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The Third Sunday of Eastertide

Misericordias Domini

O God, through the humiliation of Your Son You raised up the fallen world. Grant to Your faithful people, rescued from the peril of everlasting death, perpetual gladness and eternal joys; through Jesus Christ, our Lord, who lives and reigns with You and the Holy Spirit, one God, now and forever.



An Overview

The Steadfast Love of the Lord fills the Earth. This is most certainly true! Sometimes we struggle to differentiate between the mercy and love of God and the salvation that He offers. The mercy of God, the love of God, the steadfast kindness of the Lord, all of this fills the earth and we see it in the fact that evil people still recieve their daily bread and unbelievers are clothed, fed, and given a roof over their heads.

We all live in the "pasture" of God's creation, and though we are foolish sheep, we must learn to hear the voice of the good shepherd. If we cannot hear His voice, then we can see that other shepherds are mere hirelings who run away, but the Good Shepherd is the one who can be seen laying His life down for His sheep.

In a beautiful mystery, He lays down His life even for those who are outside His flock, praying that by His word, they will join the one shepherd under the one flock


Artwork: The Good Shepherd; verso: Cloud Studies, Friedrich Olivier. German, late 18th century. From the Metropolitan Museum of Art.


The Old Testament

Ezekiel 34:11-16

  • The Lord GOD imagines Himself here as a shepherd who seeks out a scattered flock.

  • The Lordly shepherd rescues (11), gathers (13), and feeds (13-14) these sheep.

  • The ESV is hard on the here in verse 16. The Lordly Shepherd does not feed His people "injustice," but rather in justice. On Sundays, you'll hear me (Pastor B) read this as "I will feed them with justice."

Translation Notes

  • v. 13: Hebrew "I will bring them out from the people," Greek: "I will bring them out from the gentiles."

  • v. 16: Hebrew "...the fat and the strong I will destroy." Greek, Latin, Syriac: "...the strong I will watch over."

  • v. 17: Hebrew mishphat can mean justice or judgment.

The Epistle

1 Peter 2:21-25

  • Peter makes it clear that "following Jesus" includes suffering and even death.

  • Following Jesus includes not reviling in return, not threatening, and continual trust in the Father.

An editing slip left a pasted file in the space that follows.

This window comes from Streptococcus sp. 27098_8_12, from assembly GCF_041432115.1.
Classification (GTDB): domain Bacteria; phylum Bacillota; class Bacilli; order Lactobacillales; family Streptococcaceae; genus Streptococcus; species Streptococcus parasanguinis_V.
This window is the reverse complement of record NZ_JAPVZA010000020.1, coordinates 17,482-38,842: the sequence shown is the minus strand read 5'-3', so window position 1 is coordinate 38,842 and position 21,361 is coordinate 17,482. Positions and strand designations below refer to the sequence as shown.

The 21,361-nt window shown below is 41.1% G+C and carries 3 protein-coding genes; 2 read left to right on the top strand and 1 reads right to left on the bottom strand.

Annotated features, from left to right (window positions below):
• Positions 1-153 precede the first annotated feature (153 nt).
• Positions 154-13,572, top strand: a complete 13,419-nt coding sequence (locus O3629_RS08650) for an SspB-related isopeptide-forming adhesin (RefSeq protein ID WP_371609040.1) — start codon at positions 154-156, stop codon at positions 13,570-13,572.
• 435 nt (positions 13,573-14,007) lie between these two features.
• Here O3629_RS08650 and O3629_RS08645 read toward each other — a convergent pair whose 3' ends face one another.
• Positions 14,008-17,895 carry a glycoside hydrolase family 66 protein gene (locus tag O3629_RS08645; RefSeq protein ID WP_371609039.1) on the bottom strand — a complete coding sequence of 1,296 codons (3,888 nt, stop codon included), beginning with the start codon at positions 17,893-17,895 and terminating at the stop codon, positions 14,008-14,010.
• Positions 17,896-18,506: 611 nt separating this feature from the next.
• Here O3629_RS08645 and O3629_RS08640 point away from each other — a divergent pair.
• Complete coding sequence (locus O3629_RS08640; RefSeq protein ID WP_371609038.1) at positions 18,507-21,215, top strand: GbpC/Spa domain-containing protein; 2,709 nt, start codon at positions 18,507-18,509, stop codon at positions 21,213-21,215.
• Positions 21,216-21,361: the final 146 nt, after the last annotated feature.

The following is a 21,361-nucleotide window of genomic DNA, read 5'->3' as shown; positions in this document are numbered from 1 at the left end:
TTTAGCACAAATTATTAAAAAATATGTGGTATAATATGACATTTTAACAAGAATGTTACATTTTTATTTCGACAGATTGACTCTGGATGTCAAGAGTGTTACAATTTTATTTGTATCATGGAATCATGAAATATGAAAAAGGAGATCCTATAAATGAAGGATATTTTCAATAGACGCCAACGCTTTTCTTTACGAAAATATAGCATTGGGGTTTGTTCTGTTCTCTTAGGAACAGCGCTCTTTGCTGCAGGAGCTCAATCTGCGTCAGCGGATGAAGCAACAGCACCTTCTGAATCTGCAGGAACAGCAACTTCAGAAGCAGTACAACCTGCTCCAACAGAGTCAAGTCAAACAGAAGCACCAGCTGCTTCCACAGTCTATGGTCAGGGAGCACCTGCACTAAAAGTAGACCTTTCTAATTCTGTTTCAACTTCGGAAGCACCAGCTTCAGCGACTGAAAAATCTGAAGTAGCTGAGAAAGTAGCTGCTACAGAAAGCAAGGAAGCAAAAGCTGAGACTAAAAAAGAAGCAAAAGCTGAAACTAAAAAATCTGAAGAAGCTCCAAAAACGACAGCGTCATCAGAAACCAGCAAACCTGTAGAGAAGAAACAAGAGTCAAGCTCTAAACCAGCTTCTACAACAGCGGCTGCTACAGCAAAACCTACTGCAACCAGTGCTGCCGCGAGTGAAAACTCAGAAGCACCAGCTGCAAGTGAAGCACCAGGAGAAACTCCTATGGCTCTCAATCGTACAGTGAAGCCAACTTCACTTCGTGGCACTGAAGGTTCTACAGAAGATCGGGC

• Peter mimics St. Paul's language (Romans 6) of dying and rising with Christ in verse 24: we must die to sin and live to righteousness.

  • This reading closes with shepherding language, but in the reverse of Ezekiel and John - now it is the sheep who have returned to their Shepherd.

Translation Notes

  • v. 21: "example" Greek: ὑπογραμμόν (hoop-og-ram-MON) something that has been written or spoken ahead of time. I.e., the example is not found in observing, but in hearing (or reading) and then learning

  • v. 24: "straying" this isn't theologically significant, but the root of the Greek word here is πλανάω (plan-AH-oh) where we get words like "planets." The ancients saw that some stars were "wanderers" and thus they were called "planets."

  • v. 25 "Shepherd and Overseer," could also be translated "Pastor and Bishop." I think that Peter is using double entendre here. Jesus is Shepherd and Pastor and Bishop.

The Holy Gospel

John 10:11-16

  • Another example of the I AM statements of Jesus. Here, Jesus is not merely identifying Himself as a shepherd, but He is using the same language as Ezekiel 34 in which the Great I AM imagines Himself as a shepherd. Jesus is the same Lord GOD speaking in Ezekiel 34.

  • Jesus distinguishes this good shepherd from hired hands who run away when danger comes. While certainly reminiscent of the "false shepherds" and "wolves in sheep's clothing" spoken of in Matthew 7, but this is its own sermon from Jesus.

  • The relationship between the Good Shepherd and the flock is paralleled to the relationship between the Father and the Son.

  • The Good Shepherd is willing to sacrifice His own life for the sake of the sheep He guards.

  • The reading this Sunday ends with a reminder that it is not only the sheep of Israel that will be in the Lord's flock, but that there are also sheep "not of this fold" who will be brought into the one flock. This is perfectly and beautifully in line with Ezekiel 34.

Translation Notes

  • n/a

Poetry Used in the Liturgy on Good Shepherd Sunday

  • Psalm 33- The name of this Sunday is derived from Psalm 33. חֶ֥סֶד (Chesed) is a curious word in Hebrew. It is often translated as "Steadfast Love" or "Loving Kindness." It not only means "love" but specifically "love shown to the loveless" or "mercy shown to the needy." Chesed is almost always used when the stronger person in a relationship is acting toward the weaker. This type of Love from the Lord toward the people of God is certainly an embodiment and a sermon on this Chesed.

  • Psalm 23- A beloved Psalm by so many, this Psalm pictures the LORD as a Shepherd who guides His people. As you pray this familiar Psalm, focus on the Sacramental Language within. How does Psalm 23 anticipate the Lord feeding us in His supper? Bathing us in Baptism? Anointing us with His oil? Forgiving our sins? Bringing us to eternal life?

Artwork: The Parable of the Good Shepherd, Philips Galle. Netherlandish, 1565. From the Metropolitan Museum of Art.


Further Reading & Listening

Artwork: The Good Shepherd (The Parables of Our Lord and Saviour Jesus Christ). Engraved and printed by Dalziel Brothers in the style of Sir John Everett Millais. British, 1864. From the Metropolitan Museum of Art.

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